Proa Rig Options: Overview
The proa has unique requirements for a sailboat rig, the main one being that it is reversible fore and aft. Since no Western craft have this ability, we who are developing the proa for use here in the West are truly in uncharted waters.
The obvious place to look for inspiration is with the traditional proa rig: the Oceanic sprit, developed over thousands of years of ocean voyaging by the Pacific Islanders. This rig, often called the crab claw, is an ingenious blend of clever engineering and powerful aerodynamics, that is ideally suited to the great voyaging canoes and their sailors. The rig is very powerful for its area (with perhaps the highest lift coefficient of any rig), it is close-winded, has a low center of effort to keep heeling moments low, is structurally robust with low loads on the rigging and spars, is easy and forgiving to trim, and when combined with the asymmetrical Micronesian canoe hull, creates a very well balanced sailing machine that can be steered without rudders or oars on most courses.
Sounds perfect, you say, where do I sign? Not so fast. There is one big problem with the Oceanic sprit: it is difficult to sail short-handed, and impossible to single-hand, except in the smallest of sizes. During a shunt, the heel of the yard is carried from one end of the canoe to another by a crewmember, while other crew alternately slack and tighten the fore and aft running rigging. More crew are needed for larger canoes, because of the increasing heft of the spars. It is an operation that requires skill, timing, and muscle, and if not performed properly, can lead to the canoe being caught aback. This "shortcoming" is no shortcoming at all to the islanders, who sail with plenty of well-trained crew. Canoe sailing is an important part of island culture, and it is always done communally.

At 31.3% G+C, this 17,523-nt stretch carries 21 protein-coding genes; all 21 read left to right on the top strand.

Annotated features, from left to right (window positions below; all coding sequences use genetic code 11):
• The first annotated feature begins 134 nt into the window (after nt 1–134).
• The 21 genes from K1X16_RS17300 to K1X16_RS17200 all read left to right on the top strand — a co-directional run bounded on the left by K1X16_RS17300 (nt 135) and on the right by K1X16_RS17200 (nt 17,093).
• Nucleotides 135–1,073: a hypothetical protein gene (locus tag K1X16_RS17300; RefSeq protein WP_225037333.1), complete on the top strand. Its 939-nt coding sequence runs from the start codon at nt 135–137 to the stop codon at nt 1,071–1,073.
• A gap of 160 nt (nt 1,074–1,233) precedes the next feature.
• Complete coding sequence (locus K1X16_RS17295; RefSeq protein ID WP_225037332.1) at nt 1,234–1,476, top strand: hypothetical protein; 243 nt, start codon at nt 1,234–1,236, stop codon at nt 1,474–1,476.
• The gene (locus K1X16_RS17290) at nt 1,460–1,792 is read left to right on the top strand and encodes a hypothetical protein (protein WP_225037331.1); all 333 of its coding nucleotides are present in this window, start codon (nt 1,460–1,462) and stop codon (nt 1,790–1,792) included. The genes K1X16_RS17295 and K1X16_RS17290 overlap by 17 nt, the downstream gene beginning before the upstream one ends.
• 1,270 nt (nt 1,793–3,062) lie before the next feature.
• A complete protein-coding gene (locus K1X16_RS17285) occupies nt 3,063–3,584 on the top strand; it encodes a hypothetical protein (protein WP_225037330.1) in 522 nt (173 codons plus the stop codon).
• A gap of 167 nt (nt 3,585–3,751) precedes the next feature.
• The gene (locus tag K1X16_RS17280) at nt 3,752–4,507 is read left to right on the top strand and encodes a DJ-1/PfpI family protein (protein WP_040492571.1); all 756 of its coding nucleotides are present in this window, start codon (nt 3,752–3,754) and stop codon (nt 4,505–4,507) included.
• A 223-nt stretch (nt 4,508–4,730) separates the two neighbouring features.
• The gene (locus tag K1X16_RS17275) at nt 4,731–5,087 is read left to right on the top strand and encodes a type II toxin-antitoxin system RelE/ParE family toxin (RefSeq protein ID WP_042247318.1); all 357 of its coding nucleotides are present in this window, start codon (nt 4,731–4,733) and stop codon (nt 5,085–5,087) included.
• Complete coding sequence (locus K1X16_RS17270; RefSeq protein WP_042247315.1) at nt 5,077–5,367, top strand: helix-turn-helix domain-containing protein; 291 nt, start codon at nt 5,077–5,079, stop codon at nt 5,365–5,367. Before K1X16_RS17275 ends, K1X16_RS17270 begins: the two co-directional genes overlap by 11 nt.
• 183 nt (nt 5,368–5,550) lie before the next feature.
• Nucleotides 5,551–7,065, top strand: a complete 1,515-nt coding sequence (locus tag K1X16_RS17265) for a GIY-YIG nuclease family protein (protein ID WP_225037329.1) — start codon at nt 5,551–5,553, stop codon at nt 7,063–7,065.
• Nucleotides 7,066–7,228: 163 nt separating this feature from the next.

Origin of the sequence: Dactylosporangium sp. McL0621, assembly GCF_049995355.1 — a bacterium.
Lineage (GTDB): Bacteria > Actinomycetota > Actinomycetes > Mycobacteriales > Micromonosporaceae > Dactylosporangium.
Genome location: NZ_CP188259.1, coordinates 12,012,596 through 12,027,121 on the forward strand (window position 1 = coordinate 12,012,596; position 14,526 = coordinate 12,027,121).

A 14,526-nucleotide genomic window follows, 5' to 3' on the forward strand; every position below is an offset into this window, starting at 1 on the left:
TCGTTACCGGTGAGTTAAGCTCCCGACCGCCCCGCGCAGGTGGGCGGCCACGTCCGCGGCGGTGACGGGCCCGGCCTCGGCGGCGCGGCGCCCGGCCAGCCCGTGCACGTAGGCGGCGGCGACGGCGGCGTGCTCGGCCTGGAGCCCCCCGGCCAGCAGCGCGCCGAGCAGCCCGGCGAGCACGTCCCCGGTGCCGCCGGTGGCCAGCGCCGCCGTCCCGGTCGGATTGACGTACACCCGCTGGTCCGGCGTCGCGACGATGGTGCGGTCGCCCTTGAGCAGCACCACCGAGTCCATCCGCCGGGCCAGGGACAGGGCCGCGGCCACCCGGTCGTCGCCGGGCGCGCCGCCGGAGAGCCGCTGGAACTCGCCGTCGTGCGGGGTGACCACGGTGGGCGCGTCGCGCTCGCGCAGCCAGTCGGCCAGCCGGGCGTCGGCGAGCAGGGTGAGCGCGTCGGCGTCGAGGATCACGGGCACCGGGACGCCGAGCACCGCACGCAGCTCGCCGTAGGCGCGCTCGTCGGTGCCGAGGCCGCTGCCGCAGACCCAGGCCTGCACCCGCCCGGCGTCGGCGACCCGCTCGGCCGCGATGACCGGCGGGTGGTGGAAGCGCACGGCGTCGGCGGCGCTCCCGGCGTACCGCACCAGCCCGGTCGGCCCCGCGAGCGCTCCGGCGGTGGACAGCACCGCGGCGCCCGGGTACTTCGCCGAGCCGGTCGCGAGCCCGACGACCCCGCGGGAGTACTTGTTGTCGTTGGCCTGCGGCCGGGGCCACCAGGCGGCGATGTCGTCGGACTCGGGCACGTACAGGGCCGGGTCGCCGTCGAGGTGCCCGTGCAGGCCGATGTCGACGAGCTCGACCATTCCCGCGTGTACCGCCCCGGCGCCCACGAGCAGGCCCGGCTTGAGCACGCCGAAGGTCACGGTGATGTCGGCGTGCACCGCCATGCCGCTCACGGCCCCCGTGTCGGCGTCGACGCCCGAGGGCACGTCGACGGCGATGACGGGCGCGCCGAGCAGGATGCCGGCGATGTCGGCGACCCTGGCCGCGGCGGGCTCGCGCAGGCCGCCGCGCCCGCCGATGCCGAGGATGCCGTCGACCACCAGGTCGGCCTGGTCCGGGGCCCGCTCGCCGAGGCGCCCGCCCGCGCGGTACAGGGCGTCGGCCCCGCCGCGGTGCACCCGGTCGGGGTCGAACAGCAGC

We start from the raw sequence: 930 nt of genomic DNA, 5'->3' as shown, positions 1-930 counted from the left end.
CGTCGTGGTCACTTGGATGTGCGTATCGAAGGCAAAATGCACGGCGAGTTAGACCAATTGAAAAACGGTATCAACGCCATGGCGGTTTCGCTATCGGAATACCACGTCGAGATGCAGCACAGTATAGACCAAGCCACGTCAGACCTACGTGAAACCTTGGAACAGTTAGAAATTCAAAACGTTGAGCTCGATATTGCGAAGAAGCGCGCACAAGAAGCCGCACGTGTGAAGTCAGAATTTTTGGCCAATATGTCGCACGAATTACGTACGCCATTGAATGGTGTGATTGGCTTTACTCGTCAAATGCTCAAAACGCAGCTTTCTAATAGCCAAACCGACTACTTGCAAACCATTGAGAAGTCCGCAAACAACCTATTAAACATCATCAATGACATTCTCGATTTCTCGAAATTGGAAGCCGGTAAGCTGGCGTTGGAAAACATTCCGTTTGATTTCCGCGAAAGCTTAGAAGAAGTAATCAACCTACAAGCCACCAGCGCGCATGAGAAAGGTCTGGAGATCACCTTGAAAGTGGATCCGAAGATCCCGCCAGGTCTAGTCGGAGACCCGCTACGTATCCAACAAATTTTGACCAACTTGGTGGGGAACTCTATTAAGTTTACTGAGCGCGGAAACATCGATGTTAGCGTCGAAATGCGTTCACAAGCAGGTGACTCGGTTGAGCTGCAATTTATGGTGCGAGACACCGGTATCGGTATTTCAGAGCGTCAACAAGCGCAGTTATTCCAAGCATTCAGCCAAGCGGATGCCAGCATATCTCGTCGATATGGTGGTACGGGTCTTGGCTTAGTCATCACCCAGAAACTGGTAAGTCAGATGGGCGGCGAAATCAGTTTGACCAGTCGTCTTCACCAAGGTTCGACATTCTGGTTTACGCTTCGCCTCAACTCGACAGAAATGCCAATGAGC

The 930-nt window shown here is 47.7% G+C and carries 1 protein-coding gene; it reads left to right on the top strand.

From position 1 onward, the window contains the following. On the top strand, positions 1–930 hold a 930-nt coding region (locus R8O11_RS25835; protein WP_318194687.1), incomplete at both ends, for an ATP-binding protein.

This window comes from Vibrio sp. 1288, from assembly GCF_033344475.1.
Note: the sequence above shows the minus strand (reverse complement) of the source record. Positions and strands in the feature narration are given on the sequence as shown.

In contrast, sailing in the West has developed as a hobby and a sport, often with a single sailor or his family in control of the yacht. This has led to a proliferation of labor saving and power amplifying devices such as winches, block and tackle, roller furling, etc. Western sailors need rigs that are safe and pleasant for 1-2 people to sail; something the Pacific islanders need never take into consideration.
In a nutshell, this is the goal of Western proa experimentation: to combine the economy of materials and performance of the Pacific proa with the ease and safety of short-handed sailing that we desire in the West. To that end, proa sailors are on two distinct paths. One group is starting with the Oceanic rig and then making modifications designed to ease shunting for one or two crew, while the other group is starting with the already labor saving Western rigs, and adopting them to the peculiarities of the bilaterally asymmetric proa. Both groups have the same goal, though they are starting from opposite ends of the cultural rope.
Oceanic Inspired Rigs
The Oceanic rig must be considered in context with the platform (canoe) it sits on. The deep and narrow asymmetrical V is the canoe’s only lateral plane. The center of lateral resistance (CLR) of this type of hull is about 30-40% of LWL (or, length of the canoe) behind the bow. The rig is set with the tack in the bow, and the center of effort (CE) of the rig aligns with the CLR of the hull. This alignment keeps the sail and hull in balance, so that the boat is capable of steering itself for long periods, and course changes may be achieved with mainsheet trim and/or weight shift of the crew.
If viewed from the top, the force vector of the sail travels directly away from the outrigger log, or ama, which functions as the canoe’s ballast. Lining up the ballast and sail CE in this fashion removes any downward pitch moment that the ballast might otherwise contribute to the hull, so that the very narrow bow is free to rise to oncoming waves, and to avoid pitchpoles.